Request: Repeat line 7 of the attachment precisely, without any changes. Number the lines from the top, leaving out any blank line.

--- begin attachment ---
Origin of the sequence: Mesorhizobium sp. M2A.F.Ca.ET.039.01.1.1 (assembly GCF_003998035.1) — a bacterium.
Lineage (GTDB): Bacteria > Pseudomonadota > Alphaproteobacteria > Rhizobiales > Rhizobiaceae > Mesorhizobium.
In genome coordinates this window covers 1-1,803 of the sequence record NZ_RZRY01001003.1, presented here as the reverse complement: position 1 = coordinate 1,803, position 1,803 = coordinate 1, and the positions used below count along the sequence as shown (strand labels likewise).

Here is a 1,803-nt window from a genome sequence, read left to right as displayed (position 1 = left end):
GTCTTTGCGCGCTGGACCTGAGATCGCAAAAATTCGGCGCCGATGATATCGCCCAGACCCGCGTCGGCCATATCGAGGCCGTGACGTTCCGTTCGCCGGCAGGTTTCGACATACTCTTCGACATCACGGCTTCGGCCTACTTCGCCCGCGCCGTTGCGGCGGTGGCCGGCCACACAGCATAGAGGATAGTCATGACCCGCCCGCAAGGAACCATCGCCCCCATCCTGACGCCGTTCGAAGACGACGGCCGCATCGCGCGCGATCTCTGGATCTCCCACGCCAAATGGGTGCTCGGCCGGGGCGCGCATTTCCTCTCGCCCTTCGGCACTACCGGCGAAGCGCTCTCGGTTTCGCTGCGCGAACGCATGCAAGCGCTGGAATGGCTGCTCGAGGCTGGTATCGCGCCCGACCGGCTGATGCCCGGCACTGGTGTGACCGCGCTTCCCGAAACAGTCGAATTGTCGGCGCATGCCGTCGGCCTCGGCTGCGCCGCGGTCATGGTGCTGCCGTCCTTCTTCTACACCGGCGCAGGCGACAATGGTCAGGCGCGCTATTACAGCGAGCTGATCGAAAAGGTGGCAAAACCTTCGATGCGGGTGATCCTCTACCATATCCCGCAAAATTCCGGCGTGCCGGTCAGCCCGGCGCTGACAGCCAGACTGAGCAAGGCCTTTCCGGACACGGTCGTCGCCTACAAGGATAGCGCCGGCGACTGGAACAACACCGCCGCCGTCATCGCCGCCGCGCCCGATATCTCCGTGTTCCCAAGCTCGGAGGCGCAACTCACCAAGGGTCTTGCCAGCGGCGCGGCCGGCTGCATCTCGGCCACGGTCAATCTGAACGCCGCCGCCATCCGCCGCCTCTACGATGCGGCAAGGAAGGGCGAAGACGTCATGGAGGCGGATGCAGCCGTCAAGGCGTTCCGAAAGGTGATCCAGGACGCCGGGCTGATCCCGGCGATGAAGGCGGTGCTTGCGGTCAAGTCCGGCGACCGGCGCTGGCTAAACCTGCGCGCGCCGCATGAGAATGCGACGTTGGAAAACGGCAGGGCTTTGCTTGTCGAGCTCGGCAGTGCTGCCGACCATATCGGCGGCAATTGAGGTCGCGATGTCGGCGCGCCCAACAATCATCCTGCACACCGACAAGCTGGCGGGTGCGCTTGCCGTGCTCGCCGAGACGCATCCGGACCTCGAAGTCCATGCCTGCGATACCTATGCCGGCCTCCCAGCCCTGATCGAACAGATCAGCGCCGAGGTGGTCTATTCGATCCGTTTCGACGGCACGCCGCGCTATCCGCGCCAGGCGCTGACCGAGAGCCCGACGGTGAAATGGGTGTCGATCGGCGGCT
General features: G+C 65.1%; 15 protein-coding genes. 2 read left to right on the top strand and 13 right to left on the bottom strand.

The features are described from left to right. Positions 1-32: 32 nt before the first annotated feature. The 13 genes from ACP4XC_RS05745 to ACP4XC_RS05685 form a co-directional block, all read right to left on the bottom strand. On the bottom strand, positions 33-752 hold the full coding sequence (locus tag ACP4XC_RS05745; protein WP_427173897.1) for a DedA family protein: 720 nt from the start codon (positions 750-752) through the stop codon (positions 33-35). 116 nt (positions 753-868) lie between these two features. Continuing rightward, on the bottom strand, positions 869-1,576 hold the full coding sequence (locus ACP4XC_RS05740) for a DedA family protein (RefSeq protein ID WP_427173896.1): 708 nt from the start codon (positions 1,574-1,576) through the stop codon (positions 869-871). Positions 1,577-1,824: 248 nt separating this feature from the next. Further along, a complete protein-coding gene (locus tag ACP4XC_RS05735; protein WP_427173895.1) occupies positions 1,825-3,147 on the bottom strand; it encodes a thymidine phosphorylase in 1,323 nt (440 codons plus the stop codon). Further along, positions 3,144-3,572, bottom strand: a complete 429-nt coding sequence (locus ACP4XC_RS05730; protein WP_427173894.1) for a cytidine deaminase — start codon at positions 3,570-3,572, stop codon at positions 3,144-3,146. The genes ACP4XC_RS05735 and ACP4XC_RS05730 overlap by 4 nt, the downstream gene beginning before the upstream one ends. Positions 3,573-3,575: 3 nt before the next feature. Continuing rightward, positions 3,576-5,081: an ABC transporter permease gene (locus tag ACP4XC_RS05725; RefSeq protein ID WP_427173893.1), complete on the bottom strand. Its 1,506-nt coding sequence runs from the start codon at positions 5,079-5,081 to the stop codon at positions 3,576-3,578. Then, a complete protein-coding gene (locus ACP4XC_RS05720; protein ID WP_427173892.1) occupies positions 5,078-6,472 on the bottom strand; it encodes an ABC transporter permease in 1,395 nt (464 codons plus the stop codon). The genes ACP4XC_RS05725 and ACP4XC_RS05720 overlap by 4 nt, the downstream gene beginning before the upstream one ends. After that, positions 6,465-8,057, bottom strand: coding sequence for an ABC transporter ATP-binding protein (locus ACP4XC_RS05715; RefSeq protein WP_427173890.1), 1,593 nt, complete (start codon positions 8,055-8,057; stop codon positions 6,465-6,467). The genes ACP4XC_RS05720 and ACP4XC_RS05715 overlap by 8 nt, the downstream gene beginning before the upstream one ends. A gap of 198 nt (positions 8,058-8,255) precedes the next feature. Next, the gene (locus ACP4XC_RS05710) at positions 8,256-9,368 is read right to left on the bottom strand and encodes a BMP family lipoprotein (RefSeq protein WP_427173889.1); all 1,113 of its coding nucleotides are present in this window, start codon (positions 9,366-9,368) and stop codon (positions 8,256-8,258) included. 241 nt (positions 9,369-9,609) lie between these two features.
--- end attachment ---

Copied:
The features are described from left to right. Positions 1-32: 32 nt before the first annotated feature. The 13 genes from ACP4XC_RS05745 to ACP4XC_RS05685 form a co-directional block, all read right to left on the bottom strand. On the bottom strand, positions 33-752 hold the full coding sequence (locus tag ACP4XC_RS05745; protein WP_427173897.1) for a DedA family protein: 720 nt from the start codon (positions 750-752) through the stop codon (positions 33-35). 116 nt (positions 753-868) lie between these two features. Continuing rightward, on the bottom strand, positions 869-1,576 hold the full coding sequence (locus ACP4XC_RS05740) for a DedA family protein (RefSeq protein ID WP_427173896.1): 708 nt from the start codon (positions 1,574-1,576) through the stop codon (positions 869-871). Positions 1,577-1,824: 248 nt separating this feature from the next. Further along, a complete protein-coding gene (locus tag ACP4XC_RS05735; protein WP_427173895.1) occupies positions 1,825-3,147 on the bottom strand; it encodes a thymidine phosphorylase in 1,323 nt (440 codons plus the stop codon). Further along, positions 3,144-3,572, bottom strand: a complete 429-nt coding sequence (locus ACP4XC_RS05730; protein WP_427173894.1) for a cytidine deaminase — start codon at positions 3,570-3,572, stop codon at positions 3,144-3,146. The genes ACP4XC_RS05735 and ACP4XC_RS05730 overlap by 4 nt, the downstream gene beginning before the upstream one ends. Positions 3,573-3,575: 3 nt before the next feature. Continuing rightward, positions 3,576-5,081: an ABC transporter permease gene (locus tag ACP4XC_RS05725; RefSeq protein ID WP_427173893.1), complete on the bottom strand. Its 1,506-nt coding sequence runs from the start codon at positions 5,079-5,081 to the stop codon at positions 3,576-3,578. Then, a complete protein-coding gene (locus ACP4XC_RS05720; protein ID WP_427173892.1) occupies positions 5,078-6,472 on the bottom strand; it encodes an ABC transporter permease in 1,395 nt (464 codons plus the stop codon). The genes ACP4XC_RS05725 and ACP4XC_RS05720 overlap by 4 nt, the downstream gene beginning before the upstream one ends. After that, positions 6,465-8,057, bottom strand: coding sequence for an ABC transporter ATP-binding protein (locus ACP4XC_RS05715; RefSeq protein WP_427173890.1), 1,593 nt, complete (start codon positions 8,055-8,057; stop codon positions 6,465-6,467). The genes ACP4XC_RS05720 and ACP4XC_RS05715 overlap by 8 nt, the downstream gene beginning before the upstream one ends. A gap of 198 nt (positions 8,058-8,255) precedes the next feature. Next, the gene (locus ACP4XC_RS05710) at positions 8,256-9,368 is read right to left on the bottom strand and encodes a BMP family lipoprotein (RefSeq protein WP_427173889.1); all 1,113 of its coding nucleotides are present in this window, start codon (positions 9,366-9,368) and stop codon (positions 8,256-8,258) included. 241 nt (positions 9,369-9,609) lie between these two features.